Monday, June 16, 2014

More evidence from a big test and upgrade

Now believing that ladder DACs are better than Sigma Delta DACs, I am disappointed by the fact that the way I was playing high resolution media necessarily involves passing through one set of sigma delta DACs.  Those are the Burr Brown 1790's in my Denon 5900 universal disc player.  The analog output of that player gets resampled to digital (via a professional grade Lavry AD10 analog to digital converter) for level, crossover, and eq processing, and converted to analog the last time by the Burr Brown 1704's in my Onkyo RDV-1 operating as a DAC.

Onkyo RDV-1 (on bottom) running as DAC
Unfortunately, I can't simply play DVD-Audio discs on the RDV-1 and use it as a DAC at the same time.  Even if I were to give up the crossover and EQ parts of my system (and therefore the subs and super tweeters), I would still have no way to set the level on the RDV-1 output.  I use no analog attenuators (and I generally find that passive attenuators make the sound dark, dead, and closed-in).  The RDV-1 is simply connected to my main power amp via short audiophile grade interconnects.  As complicated as my system looks, the analog domain past the digital converters is very simple--just wires connecting to a well designed amplifier.

But what I could do, and what I did, was take the RDV-1 offline for awhile (Saturday and Sunday) and  use it as the analog source for the Lavry AD10, and record the Lavry digital on my Alesis Masterlink.  I could then burn those new digital files to a DVD-Video disk at 24/96, and play that in the Denon using digital output.  In the whole process, I would be using the ladder DACs in the RDV-1 twice, first for making the new digital files, and finally as my main system DAC.  And I would not be using sigma delta DACs at all, all other transfers would be digital.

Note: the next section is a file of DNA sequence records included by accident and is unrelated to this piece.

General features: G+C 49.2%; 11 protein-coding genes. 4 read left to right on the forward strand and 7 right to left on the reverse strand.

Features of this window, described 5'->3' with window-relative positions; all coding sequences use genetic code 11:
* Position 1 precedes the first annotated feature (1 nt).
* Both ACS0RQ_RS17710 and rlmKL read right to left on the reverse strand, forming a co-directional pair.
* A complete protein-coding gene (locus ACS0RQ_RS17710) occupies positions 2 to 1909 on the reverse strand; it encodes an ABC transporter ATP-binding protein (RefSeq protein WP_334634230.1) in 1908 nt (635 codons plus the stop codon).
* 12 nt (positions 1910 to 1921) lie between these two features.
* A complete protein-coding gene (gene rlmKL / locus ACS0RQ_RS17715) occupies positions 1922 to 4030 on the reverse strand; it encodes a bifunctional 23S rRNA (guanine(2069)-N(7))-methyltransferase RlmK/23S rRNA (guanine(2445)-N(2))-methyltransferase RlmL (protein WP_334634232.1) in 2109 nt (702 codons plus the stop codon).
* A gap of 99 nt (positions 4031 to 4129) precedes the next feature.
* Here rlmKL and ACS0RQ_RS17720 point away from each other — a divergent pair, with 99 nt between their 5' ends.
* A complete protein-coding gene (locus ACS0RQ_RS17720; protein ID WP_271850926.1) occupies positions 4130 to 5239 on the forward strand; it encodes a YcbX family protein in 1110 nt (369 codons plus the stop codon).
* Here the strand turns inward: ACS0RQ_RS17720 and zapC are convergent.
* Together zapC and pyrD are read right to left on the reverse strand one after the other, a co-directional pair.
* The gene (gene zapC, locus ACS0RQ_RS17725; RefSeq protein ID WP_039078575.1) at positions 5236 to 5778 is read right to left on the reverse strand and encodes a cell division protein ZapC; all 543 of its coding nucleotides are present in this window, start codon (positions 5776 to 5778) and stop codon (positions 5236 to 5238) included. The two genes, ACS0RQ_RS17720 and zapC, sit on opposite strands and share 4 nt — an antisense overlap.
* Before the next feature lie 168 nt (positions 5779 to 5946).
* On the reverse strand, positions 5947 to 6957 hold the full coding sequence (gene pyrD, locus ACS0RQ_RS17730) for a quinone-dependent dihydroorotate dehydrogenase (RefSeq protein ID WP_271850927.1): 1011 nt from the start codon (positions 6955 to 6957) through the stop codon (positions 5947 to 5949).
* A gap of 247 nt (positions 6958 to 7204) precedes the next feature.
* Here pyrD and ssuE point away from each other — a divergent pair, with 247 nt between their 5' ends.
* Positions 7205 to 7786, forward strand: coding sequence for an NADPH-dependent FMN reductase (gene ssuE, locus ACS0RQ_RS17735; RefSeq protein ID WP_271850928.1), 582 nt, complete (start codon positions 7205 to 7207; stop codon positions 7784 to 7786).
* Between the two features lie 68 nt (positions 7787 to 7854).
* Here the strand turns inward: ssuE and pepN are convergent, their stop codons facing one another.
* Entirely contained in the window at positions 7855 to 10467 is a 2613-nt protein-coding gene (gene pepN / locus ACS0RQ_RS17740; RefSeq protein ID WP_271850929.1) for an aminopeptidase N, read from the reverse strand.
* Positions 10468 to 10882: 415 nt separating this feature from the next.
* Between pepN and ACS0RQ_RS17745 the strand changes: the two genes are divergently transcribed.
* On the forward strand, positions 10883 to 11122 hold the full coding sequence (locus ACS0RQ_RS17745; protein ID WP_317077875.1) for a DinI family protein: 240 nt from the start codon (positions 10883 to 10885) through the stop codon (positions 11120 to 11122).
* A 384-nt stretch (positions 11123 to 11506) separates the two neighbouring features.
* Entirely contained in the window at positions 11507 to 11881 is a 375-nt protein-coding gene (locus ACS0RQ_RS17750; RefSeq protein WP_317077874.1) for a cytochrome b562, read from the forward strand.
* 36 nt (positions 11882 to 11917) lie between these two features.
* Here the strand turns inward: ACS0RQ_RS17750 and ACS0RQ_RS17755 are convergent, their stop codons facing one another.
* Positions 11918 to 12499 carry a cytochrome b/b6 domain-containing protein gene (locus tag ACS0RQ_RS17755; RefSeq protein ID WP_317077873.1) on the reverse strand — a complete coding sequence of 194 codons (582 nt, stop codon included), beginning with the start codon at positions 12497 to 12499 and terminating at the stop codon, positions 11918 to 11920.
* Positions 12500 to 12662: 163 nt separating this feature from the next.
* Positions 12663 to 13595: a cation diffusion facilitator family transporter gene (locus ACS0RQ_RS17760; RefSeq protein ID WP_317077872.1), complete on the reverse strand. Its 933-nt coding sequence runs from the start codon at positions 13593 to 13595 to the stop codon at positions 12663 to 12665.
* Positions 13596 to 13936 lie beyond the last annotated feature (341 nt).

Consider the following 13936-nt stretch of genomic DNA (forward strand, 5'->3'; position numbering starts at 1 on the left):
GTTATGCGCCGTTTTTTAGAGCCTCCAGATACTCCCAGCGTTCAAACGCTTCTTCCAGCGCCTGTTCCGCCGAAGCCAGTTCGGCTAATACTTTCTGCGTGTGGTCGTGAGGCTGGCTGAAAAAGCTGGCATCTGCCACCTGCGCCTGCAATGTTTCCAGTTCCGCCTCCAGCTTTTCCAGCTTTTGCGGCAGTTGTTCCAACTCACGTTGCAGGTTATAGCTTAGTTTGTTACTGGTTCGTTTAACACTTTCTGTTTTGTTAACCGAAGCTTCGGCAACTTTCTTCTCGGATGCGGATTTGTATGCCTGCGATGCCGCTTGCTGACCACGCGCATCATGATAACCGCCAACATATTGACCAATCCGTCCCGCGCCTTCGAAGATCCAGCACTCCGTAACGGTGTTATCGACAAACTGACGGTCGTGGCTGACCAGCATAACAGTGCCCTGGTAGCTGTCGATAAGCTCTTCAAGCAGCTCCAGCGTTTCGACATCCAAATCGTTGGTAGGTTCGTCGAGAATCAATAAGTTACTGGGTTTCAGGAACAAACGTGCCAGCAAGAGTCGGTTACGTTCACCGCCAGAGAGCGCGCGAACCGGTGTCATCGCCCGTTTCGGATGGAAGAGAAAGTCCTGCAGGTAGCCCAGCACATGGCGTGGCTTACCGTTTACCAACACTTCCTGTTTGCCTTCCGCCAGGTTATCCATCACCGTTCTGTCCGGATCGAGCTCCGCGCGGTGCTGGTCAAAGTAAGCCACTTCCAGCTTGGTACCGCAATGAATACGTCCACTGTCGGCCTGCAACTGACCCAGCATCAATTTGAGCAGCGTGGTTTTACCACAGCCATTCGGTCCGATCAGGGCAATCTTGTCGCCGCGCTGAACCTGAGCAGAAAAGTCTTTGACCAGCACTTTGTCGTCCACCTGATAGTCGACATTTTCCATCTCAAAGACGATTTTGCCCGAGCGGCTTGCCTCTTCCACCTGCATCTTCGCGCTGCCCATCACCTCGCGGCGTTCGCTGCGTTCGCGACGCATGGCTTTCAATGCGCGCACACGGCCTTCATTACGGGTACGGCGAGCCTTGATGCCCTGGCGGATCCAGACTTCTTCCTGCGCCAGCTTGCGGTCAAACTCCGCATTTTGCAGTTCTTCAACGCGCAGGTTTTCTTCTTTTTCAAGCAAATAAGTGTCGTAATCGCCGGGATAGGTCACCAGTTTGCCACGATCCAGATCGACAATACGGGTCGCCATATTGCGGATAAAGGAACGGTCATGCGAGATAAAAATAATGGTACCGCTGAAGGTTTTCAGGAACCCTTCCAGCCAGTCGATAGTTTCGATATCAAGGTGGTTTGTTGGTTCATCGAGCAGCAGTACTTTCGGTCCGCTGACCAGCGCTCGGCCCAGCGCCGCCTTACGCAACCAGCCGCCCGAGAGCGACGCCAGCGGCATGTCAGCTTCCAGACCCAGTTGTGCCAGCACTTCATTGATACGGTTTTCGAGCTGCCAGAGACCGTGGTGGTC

Recording tracks on the Masterlink was a relearning experience and it took quite a bit of time to record tracks in groups of three, burn them to CD24 discs with the 24/96 digital information unaltered, and copy them to my Mac mini.  After I had copied over about 6 songs from the DVD-Audio of Santana Supernatural, it occurred to me that rather than burning DVD's with the new digital files to play on the Denon 5900, it would take about the same effort or less to create a SPDIF digital connection from my Mac to my living room system.  And then, I would also be able to play other digital files from the Mac without burning discs…including the Audiogon Sampler I just downloaded from HDTracks over the last week (but without any actual means to play it).  And then I could get more albums from HDTracks, possibly including the official high resolution files from Santana Supernatural, which are likely to be even better than my resampled versions.  (I will NOT be getting any DSD files, which I have no means of playing and I strongly believe are inferior anyway.)